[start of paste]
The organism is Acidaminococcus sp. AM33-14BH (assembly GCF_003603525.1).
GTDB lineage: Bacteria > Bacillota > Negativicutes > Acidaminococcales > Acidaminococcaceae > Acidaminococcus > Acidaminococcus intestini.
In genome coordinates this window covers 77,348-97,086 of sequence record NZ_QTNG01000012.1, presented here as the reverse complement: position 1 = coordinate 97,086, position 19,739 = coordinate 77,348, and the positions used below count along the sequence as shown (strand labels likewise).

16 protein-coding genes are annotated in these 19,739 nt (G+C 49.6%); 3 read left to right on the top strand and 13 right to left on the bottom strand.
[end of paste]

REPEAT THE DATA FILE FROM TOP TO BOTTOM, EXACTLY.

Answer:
The organism is Acidaminococcus sp. AM33-14BH (assembly GCF_003603525.1).
GTDB lineage: Bacteria > Bacillota > Negativicutes > Acidaminococcales > Acidaminococcaceae > Acidaminococcus > Acidaminococcus intestini.
In genome coordinates this window covers 77,348-97,086 of sequence record NZ_QTNG01000012.1, presented here as the reverse complement: position 1 = coordinate 97,086, position 19,739 = coordinate 77,348, and the positions used below count along the sequence as shown (strand labels likewise).

16 protein-coding genes are annotated in these 19,739 nt (G+C 49.6%); 3 read left to right on the top strand and 13 right to left on the bottom strand.